My opinion:This paper presents an interesting method for estimating the geometry of the low-loss solution manifold found by SGD. Starting at a solution found by SGD, they essentially grow a maximum dimensional simplex whose vertices are solutions in parameter space and are constrained to have low loss. They then repeat this with many SGD solutions to build a collection of simplexes that approximate the low loss manifold's geometry. This lets them lower-bound the dimensionality of the low-loss manifold as being at least 10 dimension, though the authors are unable to create simplexes of more than 10 dimensions that have non-trivial hypervolume.

The paper also finds that averaging over the vertices of simplexes can improve model robustness, further evidence that mode connected networks can still implement different functions with different generalization behaviors.

Code here.

## Linear Connectivity Reveals Generalization Strategies

My opinion:The previous papers indicated that linearly connected basins could contain models implementing different functions with different generalization behavior. In contrast, this paper trains BERT models and finds they enter two basins without linear mode connectivity between them, and that these basins correspond to different functional solutions to the training data, which solve the training data using very different strategies.

This paper does not check for linear mode connectivity under weight permutations, but I wouldn't be surprised if the two basins remained unconnected even after allowing for permutations.

Code here.

## Analyzing Monotonic Linear Interpolation in Neural Network Loss Landscapes

My opinion:Prior work indicates that the linear path from initialization to the converged solution has monotonically decreasing loss. This paper tests monotonic linear interpolation (MLI) across various training configurations, finding that it often fails to hold for networks trained with Adam or with large SGD learning rates. The find that networks that move further from initialization tend to have more curved optimization trajectories, and that the MLI property is less likely to hold for these networks.

Code here.

## Revisiting Model Stitching to Compare Neural Representations

My opinion:This paper presents an interesting tool for comparing the features extracted by different models. They take the top and bottoms of two trained models, freeze their parameters, then "stitch" them together by learning a linear transformation between the embedding spaces of the two models. They find model stitching works well across architectures, datasets and training processes.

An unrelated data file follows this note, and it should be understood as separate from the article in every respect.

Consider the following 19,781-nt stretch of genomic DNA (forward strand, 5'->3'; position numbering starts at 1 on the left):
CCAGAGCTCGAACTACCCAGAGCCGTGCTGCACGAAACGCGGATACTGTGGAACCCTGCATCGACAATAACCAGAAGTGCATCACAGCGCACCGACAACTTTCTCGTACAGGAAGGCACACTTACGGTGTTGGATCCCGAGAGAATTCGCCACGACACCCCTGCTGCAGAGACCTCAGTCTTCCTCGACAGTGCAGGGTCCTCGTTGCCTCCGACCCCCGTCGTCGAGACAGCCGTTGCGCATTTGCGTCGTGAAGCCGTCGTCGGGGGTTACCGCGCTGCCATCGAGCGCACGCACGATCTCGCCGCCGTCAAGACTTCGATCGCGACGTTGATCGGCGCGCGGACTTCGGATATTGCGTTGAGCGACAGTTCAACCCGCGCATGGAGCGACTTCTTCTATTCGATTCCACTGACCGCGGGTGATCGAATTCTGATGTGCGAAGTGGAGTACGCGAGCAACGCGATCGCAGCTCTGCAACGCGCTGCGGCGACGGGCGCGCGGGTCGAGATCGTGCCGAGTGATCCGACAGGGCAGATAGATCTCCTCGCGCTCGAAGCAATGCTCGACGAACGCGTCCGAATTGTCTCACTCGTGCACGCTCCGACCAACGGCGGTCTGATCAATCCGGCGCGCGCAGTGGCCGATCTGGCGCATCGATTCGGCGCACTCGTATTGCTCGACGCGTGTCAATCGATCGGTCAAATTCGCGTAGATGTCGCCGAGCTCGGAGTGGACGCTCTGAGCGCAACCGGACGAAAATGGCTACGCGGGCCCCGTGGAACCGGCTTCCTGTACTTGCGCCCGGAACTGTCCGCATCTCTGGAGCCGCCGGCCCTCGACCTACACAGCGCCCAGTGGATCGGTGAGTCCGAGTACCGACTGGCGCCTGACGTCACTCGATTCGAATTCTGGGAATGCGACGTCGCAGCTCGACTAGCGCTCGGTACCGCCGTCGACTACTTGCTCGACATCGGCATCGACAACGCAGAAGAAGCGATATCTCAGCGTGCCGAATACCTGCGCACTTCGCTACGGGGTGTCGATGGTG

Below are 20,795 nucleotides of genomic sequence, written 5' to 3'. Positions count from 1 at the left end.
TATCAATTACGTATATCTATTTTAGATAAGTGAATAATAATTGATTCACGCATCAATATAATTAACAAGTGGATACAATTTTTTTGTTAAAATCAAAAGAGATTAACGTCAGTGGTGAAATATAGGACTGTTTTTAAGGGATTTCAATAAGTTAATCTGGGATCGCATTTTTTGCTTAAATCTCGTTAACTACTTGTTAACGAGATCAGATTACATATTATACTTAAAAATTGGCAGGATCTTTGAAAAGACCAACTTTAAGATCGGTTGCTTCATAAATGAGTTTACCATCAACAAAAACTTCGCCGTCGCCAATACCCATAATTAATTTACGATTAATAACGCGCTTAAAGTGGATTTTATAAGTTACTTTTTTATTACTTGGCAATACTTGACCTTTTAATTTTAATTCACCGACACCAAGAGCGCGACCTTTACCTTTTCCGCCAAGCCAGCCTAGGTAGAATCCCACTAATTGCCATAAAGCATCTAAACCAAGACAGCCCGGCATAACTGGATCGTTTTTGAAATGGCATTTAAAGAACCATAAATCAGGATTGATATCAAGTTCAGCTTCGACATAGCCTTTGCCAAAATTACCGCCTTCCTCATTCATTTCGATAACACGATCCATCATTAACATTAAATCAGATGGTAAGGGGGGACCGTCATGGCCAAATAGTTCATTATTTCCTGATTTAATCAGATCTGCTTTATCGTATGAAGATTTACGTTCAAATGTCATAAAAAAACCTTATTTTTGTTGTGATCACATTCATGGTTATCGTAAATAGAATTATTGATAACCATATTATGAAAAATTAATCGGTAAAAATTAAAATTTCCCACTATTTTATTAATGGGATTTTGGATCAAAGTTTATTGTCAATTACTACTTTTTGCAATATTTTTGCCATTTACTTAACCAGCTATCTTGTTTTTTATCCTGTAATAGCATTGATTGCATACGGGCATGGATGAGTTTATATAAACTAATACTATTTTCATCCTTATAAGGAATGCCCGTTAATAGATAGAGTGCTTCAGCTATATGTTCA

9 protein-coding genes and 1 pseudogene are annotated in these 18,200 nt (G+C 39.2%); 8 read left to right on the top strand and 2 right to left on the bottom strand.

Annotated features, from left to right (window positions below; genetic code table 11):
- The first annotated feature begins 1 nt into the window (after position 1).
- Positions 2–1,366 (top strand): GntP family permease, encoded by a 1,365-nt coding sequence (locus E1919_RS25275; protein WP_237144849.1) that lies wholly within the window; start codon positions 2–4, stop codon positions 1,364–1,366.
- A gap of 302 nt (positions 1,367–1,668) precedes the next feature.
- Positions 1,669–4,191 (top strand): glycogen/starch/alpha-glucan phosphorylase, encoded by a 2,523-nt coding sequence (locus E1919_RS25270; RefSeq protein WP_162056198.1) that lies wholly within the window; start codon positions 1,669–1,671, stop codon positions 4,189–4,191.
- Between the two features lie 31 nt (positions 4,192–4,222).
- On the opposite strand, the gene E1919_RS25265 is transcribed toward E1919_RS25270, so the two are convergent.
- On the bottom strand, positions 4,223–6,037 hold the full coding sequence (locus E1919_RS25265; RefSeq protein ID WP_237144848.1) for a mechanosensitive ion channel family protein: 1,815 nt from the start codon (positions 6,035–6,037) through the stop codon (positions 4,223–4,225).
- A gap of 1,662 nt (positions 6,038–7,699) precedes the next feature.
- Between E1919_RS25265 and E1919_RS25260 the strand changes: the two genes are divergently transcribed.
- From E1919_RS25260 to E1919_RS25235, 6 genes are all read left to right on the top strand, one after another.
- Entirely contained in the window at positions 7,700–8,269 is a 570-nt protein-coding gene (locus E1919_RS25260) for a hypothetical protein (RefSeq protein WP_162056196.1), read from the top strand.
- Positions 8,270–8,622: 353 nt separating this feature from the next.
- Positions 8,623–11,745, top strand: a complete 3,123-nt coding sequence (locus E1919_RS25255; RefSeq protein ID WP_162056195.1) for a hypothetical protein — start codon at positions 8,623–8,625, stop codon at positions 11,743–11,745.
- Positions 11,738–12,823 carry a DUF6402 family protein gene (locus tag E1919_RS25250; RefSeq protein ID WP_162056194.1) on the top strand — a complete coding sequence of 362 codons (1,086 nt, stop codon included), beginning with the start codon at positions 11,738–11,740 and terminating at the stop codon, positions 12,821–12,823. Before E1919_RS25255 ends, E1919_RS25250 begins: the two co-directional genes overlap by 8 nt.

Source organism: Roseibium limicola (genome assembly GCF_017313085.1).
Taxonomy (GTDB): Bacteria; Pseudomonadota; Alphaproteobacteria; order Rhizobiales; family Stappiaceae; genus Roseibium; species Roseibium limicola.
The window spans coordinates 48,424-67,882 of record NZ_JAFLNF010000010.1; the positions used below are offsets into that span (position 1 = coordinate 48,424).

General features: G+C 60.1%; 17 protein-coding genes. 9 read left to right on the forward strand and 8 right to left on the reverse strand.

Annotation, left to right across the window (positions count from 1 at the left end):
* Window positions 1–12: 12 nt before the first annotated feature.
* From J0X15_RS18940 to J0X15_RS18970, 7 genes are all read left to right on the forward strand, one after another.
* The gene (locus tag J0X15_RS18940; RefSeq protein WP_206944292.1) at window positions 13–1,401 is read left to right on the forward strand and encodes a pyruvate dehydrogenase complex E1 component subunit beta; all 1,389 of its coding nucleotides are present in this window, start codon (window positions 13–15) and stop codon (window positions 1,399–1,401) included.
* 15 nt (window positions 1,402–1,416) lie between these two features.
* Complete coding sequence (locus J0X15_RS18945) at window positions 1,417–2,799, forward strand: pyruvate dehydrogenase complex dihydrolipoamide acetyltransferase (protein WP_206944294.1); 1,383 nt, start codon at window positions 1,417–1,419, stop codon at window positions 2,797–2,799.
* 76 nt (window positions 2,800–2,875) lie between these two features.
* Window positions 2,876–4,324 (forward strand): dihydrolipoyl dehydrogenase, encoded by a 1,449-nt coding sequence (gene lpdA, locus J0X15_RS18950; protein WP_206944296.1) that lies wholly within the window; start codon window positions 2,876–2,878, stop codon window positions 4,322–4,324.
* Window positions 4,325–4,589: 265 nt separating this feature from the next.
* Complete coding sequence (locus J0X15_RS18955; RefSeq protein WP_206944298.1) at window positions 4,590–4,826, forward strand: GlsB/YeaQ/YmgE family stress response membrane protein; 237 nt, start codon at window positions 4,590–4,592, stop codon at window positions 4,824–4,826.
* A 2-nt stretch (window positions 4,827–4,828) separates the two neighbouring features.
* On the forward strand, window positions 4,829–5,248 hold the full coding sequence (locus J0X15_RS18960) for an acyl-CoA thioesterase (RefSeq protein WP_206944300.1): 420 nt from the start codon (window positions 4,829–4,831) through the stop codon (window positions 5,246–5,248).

The fact that so many models can be stitched together lends support to feature universality and natural abstractions, and suggests different architectures are reasonably consistent in the types of features they extract. Similarly, the fact that models at different points in the training process can be stitched together suggests a degree of stability in the model's representations throughout training.

Also, this paper suggests GPT-2 word embeddings and human neurological activations during language processing can be similarly stitched together with a linear transform.

## BERTs of a feather do not generalize together: Large variability in generalization across models with similar test set performance

My opinion:This paper compares the generalization behavior of different BERT finetuning runs, where only the classification head initialization and training data order are varied during the training, though they do backprop through the entire BERT model during training. They find that different training runs have very different generalization behaviors (when evaluated on probing data specifically crafted to highlight which linguistic structures the models had learned to use to make classifications), but very similar within distribution behaviors.

This implies that using test data from the same distribution as the training data is not enough to pick up on differences in the generalizations that different trained networks learn. If the authors had just used test data to evaluate the finetuned models' generalizations, they'd have concluded that there was very little variability between the models.

(Thanks to Zac Hatfield-Dodds for bringing this paper to my attention)

## Conclusion

My impression after reading these and similar papers is that results from "toy" settings often do not reflect those found in more realistic settings. A lot of these "optimization geometry" style investigations use very wide models that are massively undertrained on relatively easy datasets (usually of images). The consequence is that they operate in regimes where NTK and neural network Gaussian processes give good approximations of network training dynamics. However, these approximations do not hold well for larger models solving harder problems.

This raises the question of whether the empirical results we get from large networks such as GPT-3 will extend to whatever networks eventually implement AGI-level capabilities. I am hopeful that the differences in learning trajectories between toy networks and more powerful systems represent a single "phase transition", primarily caused by moving out of the NTK regime.

I do expect there is another "phase transition" in the inductive biases of AGI learning trajectories when the AI system becomes capable of actively trying to refine its own abstractions to improve its future thinking. Though, I think we can still study low-capabilities networks with such dynamics by studying active learning for GPT-3 levels systems.

Anyways, I hope readers find these papers useful for their own research. Please feel free to discuss the listed papers in the comments or recommend additional papers to me.

## Future

For next week's roundup, I'm thinking the focus will be on using interpretability tools to guide a neural net's learning process. There's apparently a fair bit of work in this space. E.g., this review paper.

My other candidate focuses are:

Let me know if there are any topics you're particularly interested in.